According to a 2014 International Labour Organization Global Employment Trends report, Sub-Saharan Africa has the second-largest set of jobless people at 27.2 million.

To tackle unemployment, countries in Africa have attempted to create entrepreneurs who can then employ segments of the population, but in most cases, not enough value is created and only a minute segment of the population gets gainful employment.

Technology has been a source of exponential growth in Africa. In Kenya where mPesa is a technology success story, eighty-seven percent of the country’s $55-billion GDP passed through mPesa in 2014, and the process has employed over 80,000 youths via its agent network.

That’s a generous dent on the unemployment rate in Kenya, but the same is not true for most other countries in the region where mobile money technology did not stick.

For a while, work has been evolving from a regular 9 to 5, to knowledge workers who juggle multiple gigs simultaneously. A trend that finds an expression in microjobs.

Microjobs are tasks clipped into small portions that can be executed by one person over a short period of time. In most cases, every part of the process is executed online, from landing the job, to completing the task and receiving pay for job done.

On August 11, 2014, when M4Jam launched in South Africa, it was the first pure-play micro-jobbing platform in Africa, powered by WeChat. At launch, the platform listed over 100, 000 jobs and at the end of the first day, 6,782 jobs had been completed with M4Jam paying out up to R101,730 ($ 7,300) in renumerations, according to an report of the launch.

Most of the jobs involved answering research questionnaires, KYC questionnaires and offline quality assurance errands with an average payout of R30 ($2). Users can then rinse and repeat as much as they want to.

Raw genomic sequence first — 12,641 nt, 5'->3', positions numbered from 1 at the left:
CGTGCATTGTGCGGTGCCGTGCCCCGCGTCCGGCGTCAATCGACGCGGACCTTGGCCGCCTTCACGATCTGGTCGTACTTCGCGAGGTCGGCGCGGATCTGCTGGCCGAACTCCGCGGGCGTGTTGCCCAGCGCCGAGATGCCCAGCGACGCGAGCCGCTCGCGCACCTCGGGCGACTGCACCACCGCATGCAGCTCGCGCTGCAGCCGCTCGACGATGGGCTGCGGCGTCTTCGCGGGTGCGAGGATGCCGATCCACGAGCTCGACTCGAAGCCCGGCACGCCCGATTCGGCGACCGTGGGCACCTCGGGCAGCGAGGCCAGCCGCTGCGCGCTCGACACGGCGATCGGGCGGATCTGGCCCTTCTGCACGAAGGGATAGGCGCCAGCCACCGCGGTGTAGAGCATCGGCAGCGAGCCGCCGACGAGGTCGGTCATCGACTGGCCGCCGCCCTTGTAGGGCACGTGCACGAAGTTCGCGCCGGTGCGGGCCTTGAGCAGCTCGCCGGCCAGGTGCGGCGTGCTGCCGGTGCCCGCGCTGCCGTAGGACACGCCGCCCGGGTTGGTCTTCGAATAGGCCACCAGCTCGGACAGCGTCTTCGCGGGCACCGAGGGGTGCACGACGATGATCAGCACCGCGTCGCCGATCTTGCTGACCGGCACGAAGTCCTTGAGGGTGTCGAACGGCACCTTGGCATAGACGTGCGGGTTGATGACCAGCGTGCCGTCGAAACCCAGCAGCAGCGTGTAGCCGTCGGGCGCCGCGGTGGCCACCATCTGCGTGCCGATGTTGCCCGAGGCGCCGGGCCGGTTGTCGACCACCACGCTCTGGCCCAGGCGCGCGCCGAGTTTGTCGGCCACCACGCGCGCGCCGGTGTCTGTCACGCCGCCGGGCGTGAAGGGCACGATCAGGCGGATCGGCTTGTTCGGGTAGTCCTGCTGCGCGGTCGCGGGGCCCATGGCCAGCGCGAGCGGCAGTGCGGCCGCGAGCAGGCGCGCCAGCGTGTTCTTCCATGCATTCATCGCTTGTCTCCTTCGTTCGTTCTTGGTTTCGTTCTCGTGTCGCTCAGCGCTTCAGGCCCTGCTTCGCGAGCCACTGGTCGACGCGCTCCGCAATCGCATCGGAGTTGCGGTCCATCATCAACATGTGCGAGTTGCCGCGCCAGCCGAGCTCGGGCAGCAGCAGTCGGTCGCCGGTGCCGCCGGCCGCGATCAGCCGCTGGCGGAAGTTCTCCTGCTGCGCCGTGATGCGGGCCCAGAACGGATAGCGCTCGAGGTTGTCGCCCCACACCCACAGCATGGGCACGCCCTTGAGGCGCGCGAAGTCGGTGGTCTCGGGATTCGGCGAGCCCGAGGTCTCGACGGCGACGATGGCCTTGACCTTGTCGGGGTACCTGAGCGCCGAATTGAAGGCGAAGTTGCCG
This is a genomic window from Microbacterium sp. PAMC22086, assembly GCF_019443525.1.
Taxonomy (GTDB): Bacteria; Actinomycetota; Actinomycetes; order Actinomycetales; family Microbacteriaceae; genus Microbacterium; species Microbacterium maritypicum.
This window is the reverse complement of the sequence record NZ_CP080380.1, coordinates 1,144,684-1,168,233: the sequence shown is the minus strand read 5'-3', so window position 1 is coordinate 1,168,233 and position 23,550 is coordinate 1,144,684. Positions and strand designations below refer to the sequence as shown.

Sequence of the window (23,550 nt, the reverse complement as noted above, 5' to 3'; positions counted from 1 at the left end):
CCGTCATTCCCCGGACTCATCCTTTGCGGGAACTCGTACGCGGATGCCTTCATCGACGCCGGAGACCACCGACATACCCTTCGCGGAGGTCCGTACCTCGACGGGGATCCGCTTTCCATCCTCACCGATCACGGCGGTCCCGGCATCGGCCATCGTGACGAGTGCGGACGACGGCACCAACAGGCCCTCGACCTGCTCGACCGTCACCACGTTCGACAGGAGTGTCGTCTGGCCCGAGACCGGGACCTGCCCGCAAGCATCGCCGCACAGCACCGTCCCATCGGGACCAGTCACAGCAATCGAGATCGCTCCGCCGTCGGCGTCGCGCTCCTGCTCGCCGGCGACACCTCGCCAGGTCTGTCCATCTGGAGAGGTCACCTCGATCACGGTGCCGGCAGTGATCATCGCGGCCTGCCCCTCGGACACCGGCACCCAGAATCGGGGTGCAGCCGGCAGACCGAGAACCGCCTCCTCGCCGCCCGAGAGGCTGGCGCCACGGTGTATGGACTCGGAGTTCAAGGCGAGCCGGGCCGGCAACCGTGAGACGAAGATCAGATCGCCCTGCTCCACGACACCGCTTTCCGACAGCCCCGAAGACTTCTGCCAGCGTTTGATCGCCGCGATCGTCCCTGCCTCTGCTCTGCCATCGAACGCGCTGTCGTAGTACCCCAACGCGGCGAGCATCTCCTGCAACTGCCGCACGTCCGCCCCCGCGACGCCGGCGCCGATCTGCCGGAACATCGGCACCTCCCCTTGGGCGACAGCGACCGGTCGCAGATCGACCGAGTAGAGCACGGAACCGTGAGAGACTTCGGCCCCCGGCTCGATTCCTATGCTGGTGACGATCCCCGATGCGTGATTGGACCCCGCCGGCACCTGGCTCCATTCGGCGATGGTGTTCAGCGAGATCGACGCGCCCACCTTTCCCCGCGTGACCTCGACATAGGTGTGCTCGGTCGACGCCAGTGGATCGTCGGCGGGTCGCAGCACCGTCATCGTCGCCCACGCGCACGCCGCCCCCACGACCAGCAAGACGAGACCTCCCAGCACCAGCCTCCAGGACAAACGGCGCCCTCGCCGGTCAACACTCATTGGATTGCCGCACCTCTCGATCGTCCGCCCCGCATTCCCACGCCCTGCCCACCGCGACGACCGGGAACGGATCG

M4Jam is not unlike mPesa which changed how payment came to be done in Kenya. They are similar to the extent that they are enabled by mobile and have the capacity to be replicated in other parts of Africa to much social change.

Microjobbing has been around for much longer however. Fiverr has been around since 2010 and allows taskers offer their services beginning at a cost of $5 per job. Elance, Odesk and Taskrabbit are similar services that have been around for just as long.  

Earlier this year, Magic, launched its microjobbing services in the US based entirely on text messaging. Operators on the platform link taskers with users who request any kind of job done by prefacing their request with “Magic”. As long as said job is legal.

The success of mPesa is telling. It helps put a picture to the possibilities of M4Jam and other analogous services that can be developed using individual technology components that combine to enable what is now the leading microjobbing platform in Africa.

In South Africa, M4Jam has grown by up to 85% over the last year and the growth trajectory still has a good attitude, compared to a platform like Fiverr which is also predominantly mobile but has a motley user base in Africa. The growth for M4Jam is attributable to the social front it puts forward. Because it is layered on top of WeChat, it easily gets and stays within users’ reach.

Across Africa, messaging is the predominant use case for smartphones. And that goes a long way to explain the growth of the platform, aside the obvious financial draw. There is, of course, the drawback that exists as a result of high cost of connectivity, but it’s a problem that can be solved by using text messaging as the backbone for the service just as deployed by Magic.

About three-quarter of Africa’s 1 billion people are already using mobile phones and small jobs distributed via them can mean more people earning a living and more people rising above the poverty line.

This post is brought to you in partnership with WeChat, the all-in-one free messaging app that allows you connect with those that matter the most to you. WeChat is powering the first AfricaBeta event in partnership with Techcabal. AfricaBeta is coming up on October 3rd. Go here to attend. Read more about AfricaBeta.

Photo Credit: Jeff Attaway via Compfight cc

Gbenga Onalaja Author

Get the best African tech newsletters in your inbox